Last week I had the pleasure of visiting the Missouri Civil War Museum. I met and chatted with the museum’s director, Mark L. Trout, at length. He inspired me with his passion about preserving information on this crucial time in our country’s history, and he impressed me with his knowledge and plans for the museum’s future.

Here are a few of the exhibits at the Missouri Civil War Museum. (Photo – Missouri Civil War Museum  website)

This wasn’t my first trip to the museum near Jefferson Barracks in St. Louis, and it certainly won’t be my last. They own many artifacts from the war, including clothing, medical instruments, weaponry, and personal effects. Prowling through the exhibits provides a fascinating trip back in time. For those interested in the Civil War, I highly recommend taking a visit. For more information, click HERE.

After leaving the museum, I headed to the monthly meeting of the Civil War Round Table of St. Louis, looking forward to the topic – the history of mourning customs in America. Paula Zalar, the presenter, filled us in on many fascinating tidbits.  According to Ms. Zalar, customs evolved based on the religious beliefs of the time. For example, early Christians hoped for a “good” death, which basically meant a lingering one with at least a moderate amount of suffering (gulp!), giving the person time to repent his/her sins and ready them spiritually for death. As time went on these beliefs were challenged (war may have had something to do with it), and the notion of a “good” death changed.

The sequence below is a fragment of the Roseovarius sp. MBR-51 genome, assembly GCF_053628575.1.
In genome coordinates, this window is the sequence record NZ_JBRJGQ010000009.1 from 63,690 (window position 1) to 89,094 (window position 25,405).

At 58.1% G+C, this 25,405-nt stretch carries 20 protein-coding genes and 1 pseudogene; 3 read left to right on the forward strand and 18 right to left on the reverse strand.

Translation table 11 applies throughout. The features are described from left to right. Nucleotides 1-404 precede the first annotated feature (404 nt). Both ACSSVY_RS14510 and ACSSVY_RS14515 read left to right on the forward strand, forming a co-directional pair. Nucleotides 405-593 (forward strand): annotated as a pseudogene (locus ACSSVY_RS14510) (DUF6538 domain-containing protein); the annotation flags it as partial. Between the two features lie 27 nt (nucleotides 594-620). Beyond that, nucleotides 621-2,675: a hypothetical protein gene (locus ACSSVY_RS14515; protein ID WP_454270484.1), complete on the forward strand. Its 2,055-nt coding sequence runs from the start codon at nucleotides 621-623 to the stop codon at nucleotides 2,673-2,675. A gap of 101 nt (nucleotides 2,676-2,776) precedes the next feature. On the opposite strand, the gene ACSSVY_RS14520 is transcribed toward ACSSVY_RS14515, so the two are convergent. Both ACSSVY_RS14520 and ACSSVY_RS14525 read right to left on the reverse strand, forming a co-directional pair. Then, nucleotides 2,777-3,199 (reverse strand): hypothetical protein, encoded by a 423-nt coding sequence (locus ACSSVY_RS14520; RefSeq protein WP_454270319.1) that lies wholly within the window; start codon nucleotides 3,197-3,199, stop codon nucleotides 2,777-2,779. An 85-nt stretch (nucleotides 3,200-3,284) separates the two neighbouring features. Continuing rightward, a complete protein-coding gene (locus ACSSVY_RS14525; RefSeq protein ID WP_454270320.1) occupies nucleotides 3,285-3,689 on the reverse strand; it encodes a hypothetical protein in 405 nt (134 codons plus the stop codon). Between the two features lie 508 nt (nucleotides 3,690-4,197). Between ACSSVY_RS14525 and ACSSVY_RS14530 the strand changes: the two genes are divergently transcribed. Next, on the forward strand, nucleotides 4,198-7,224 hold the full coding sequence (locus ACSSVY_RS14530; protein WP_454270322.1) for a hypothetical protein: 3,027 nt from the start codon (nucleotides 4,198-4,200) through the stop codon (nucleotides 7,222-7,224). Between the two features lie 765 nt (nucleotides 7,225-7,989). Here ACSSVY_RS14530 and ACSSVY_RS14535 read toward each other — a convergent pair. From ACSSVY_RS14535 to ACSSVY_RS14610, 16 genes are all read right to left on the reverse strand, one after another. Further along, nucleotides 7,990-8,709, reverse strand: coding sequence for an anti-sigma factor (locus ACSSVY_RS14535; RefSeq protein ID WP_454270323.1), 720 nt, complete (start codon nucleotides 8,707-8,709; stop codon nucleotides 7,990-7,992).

The romanticism of the latter 19th century  made symbolism increasingly important. People wanted to keep mementos of the deceased that included memorial cards, use of the deceased’s hair in jewelry or other items, and photographs taken of the deceased (some of which were posed to appear as though still alive). Symbolism in grave markers also abounded, using placement of flowers, a rendering of a broken chain, trailing ivy, and other means.

Women bore the brunt of mourning customs in the nineteenth century. Men mostly just had to wear a dark suit, but a woman who lost a husband (which happened a lot during the war) was expected to wear full deep mourning attire for at least two years. To ignore the prescribed expectations would make the widow a social outcast. (Think Scarlett O’Hara when she took her famous dance with Rhett Butler while in deep mourning.) But never fear, a woman didn’t have to wear black and a heavy veil forever. After two years, society allowed her a subdued shade of lilac.

Paula Zalar wore mourning clothes for her presentation which would have been suitable for a widow after two years. (Photo-Civil War Round Table of St. Louis)

Needless to say, mourning customs have continued to evolve, but still much of what we do now is based on early traditions. Ms. Zalar’s talk intrigued many of us enough to seek out additional information. If you’re interested in further reading, (including how Queen Victoria set the standard for mourning), you can start HERE.

Now on to an important announcement.

On October 25, the names of all my subscribers were entered in a random drawing to win a $25 Amazon gift card. The winner has been selected and, drum roll please, her name is – Sioux Roslawski! Congratulations to Sioux and have fun shopping.

If your name wasn’t chosen this time, don’t despair. I’ll be holding another giveaway soon.

Now I’m off to do a little more reading on mourning customs. How appropriate for the day after Halloween.



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